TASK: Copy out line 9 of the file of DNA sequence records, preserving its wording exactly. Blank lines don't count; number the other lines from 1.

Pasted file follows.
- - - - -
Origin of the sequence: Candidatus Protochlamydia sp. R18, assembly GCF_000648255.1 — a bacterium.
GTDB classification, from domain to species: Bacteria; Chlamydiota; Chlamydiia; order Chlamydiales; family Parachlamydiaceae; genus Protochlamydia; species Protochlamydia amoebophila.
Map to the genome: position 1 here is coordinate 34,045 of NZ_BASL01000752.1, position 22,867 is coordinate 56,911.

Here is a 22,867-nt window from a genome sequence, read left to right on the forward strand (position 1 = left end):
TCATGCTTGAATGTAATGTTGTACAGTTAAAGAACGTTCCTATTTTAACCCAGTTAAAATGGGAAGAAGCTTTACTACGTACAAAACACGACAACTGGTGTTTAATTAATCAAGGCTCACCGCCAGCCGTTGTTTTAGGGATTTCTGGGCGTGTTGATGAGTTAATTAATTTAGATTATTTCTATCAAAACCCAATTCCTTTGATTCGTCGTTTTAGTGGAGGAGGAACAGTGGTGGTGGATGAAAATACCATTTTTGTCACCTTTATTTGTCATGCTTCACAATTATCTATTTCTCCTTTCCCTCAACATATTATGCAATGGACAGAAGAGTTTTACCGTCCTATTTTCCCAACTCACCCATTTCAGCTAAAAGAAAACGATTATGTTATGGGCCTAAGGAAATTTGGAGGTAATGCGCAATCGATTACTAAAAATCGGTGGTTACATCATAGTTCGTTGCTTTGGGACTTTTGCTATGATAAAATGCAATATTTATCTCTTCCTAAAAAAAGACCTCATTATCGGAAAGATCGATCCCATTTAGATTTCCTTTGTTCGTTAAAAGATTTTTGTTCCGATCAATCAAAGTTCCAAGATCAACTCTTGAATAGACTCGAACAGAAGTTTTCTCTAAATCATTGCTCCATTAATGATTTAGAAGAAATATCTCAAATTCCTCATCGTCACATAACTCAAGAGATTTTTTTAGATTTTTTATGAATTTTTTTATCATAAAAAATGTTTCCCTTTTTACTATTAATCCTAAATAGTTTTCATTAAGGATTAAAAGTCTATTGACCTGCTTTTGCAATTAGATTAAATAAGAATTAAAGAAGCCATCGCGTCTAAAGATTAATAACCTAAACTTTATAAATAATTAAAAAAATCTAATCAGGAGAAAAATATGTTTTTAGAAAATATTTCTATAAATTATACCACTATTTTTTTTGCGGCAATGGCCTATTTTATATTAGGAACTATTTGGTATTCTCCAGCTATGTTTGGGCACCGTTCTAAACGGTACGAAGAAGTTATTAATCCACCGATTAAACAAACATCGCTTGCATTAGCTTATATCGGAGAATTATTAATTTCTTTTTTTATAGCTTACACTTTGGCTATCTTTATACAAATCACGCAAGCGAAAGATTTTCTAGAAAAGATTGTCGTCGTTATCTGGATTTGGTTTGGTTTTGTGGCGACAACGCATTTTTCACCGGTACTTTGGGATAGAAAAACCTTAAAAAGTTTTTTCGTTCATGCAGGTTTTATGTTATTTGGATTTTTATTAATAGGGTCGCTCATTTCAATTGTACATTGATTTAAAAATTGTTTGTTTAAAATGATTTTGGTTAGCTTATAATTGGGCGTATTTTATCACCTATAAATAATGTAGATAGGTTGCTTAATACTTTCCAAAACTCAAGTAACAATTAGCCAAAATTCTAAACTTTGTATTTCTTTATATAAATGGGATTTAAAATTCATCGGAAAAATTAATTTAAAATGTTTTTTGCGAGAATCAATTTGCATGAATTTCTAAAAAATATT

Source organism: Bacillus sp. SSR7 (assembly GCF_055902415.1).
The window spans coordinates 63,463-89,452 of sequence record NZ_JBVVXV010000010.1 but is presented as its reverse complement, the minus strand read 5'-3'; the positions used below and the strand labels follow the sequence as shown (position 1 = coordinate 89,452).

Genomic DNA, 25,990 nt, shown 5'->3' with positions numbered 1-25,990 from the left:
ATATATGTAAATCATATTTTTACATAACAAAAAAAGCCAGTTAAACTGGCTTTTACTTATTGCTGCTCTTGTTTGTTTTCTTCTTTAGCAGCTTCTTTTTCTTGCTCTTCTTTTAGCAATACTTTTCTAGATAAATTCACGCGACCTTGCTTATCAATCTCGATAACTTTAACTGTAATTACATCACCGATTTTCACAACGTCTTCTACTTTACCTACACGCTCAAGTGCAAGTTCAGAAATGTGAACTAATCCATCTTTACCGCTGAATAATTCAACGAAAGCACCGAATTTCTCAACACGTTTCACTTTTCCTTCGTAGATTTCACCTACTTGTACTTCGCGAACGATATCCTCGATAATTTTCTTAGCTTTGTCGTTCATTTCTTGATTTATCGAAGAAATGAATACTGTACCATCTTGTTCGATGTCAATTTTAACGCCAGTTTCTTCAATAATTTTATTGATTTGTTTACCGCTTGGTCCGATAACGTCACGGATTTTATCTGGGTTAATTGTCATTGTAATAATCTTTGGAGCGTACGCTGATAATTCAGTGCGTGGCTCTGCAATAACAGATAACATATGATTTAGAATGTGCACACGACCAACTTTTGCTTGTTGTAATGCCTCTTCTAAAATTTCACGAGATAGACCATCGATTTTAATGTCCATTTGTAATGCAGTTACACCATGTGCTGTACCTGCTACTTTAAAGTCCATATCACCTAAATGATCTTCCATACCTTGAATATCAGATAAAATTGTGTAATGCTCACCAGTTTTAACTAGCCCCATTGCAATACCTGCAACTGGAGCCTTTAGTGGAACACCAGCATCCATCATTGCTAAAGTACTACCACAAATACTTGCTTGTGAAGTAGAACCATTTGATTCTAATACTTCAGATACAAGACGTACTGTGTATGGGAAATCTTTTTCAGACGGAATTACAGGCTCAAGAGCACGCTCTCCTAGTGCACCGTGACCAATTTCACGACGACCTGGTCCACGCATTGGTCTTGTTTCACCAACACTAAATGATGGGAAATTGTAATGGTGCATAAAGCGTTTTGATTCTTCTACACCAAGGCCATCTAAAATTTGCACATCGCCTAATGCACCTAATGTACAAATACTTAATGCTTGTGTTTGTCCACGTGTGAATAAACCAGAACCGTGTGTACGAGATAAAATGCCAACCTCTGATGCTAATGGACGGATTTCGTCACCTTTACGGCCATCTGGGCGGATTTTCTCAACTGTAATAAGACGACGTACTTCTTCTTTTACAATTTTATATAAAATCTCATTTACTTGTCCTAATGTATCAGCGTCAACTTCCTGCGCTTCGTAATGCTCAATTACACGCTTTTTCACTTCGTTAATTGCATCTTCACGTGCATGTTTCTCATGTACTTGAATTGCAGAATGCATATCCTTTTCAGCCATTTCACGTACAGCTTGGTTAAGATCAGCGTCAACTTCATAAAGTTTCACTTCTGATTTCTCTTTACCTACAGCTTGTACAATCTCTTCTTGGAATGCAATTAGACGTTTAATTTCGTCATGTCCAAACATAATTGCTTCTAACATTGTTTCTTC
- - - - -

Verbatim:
ATATATGTAAATCATATTTTTACATAACAAAAAAAGCCAGTTAAACTGGCTTTTACTTATTGCTGCTCTTGTTTGTTTTCTTCTTTAGCAGCTTCTTTTTCTTGCTCTTCTTTTAGCAATACTTTTCTAGATAAATTCACGCGACCTTGCTTATCAATCTCGATAACTTTAACTGTAATTACATCACCGATTTTCACAACGTCTTCTACTTTACCTACACGCTCAAGTGCAAGTTCAGAAATGTGAACTAATCCATCTTTACCGCTGAATAATTCAACGAAAGCACCGAATTTCTCAACACGTTTCACTTTTCCTTCGTAGATTTCACCTACTTGTACTTCGCGAACGATATCCTCGATAATTTTCTTAGCTTTGTCGTTCATTTCTTGATTTATCGAAGAAATGAATACTGTACCATCTTGTTCGATGTCAATTTTAACGCCAGTTTCTTCAATAATTTTATTGATTTGTTTACCGCTTGGTCCGATAACGTCACGGATTTTATCTGGGTTAATTGTCATTGTAATAATCTTTGGAGCGTACGCTGATAATTCAGTGCGTGGCTCTGCAATAACAGATAACATATGATTTAGAATGTGCACACGACCAACTTTTGCTTGTTGTAATGCCTCTTCTAAAATTTCACGAGATAGACCATCGATTTTAATGTCCATTTGTAATGCAGTTACACCATGTGCTGTACCTGCTACTTTAAAGTCCATATCACCTAAATGATCTTCCATACCTTGAATATCAGATAAAATTGTGTAATGCTCACCAGTTTTAACTAGCCCCATTGCAATACCTGCAACTGGAGCCTTTAGTGGAACACCAGCATCCATCATTGCTAAAGTACTACCACAAATACTTGCTTGTGAAGTAGAACCATTTGATTCTAATACTTCAGATACAAGACGTACTGTGTATGGGAAATCTTTTTCAGACGGAATTACAGGCTCAAGAGCACGCTCTCCTAGTGCACCGTGACCAATTTCACGACGACCTGGTCCACGCATTGGTCTTGTTTCACCAACACTAAATGATGGGAAATTGTAATGGTGCATAAAGCGTTTTGATTCTTCTACACCAAGGCCATCTAAAATTTGCACATCGCCTAATGCACCTAATGTACAAATACTTAATGCTTGTGTTTGTCCACGTGTGAATAAACCAGAACCGTGTGTACGAGATAAAATGCCAACCTCTGATGCTAATGGACGGATTTCGTCACCTTTACGGCCATCTGGGCGGATTTTCTCAACTGTAATAAGACGACGTACTTCTTCTTTTACAATTTTATATAAAATCTCATTTACTTGTCCTAATGTATCAGCGTCAACTTCCTGCGCTTCGTAATGCTCAATTACACGCTTTTTCACTTCGTTAATTGCATCTTCACGTGCATGTTTCTCATGTACTTGAATTGCAGAATGCATATCCTTTTCAGCCATTTCACGTACAGCTTGGTTAAGATCAGCGTCAACTTCATAAAGTTTCACTTCTGATTTCTCTTTACCTACAGCTTGTACAATCTCTTCTTGGAATGCAATTAGACGTTTAATTTCGTCATGTCCAAACATAATTGCTTCTAACATTGTTTCTTC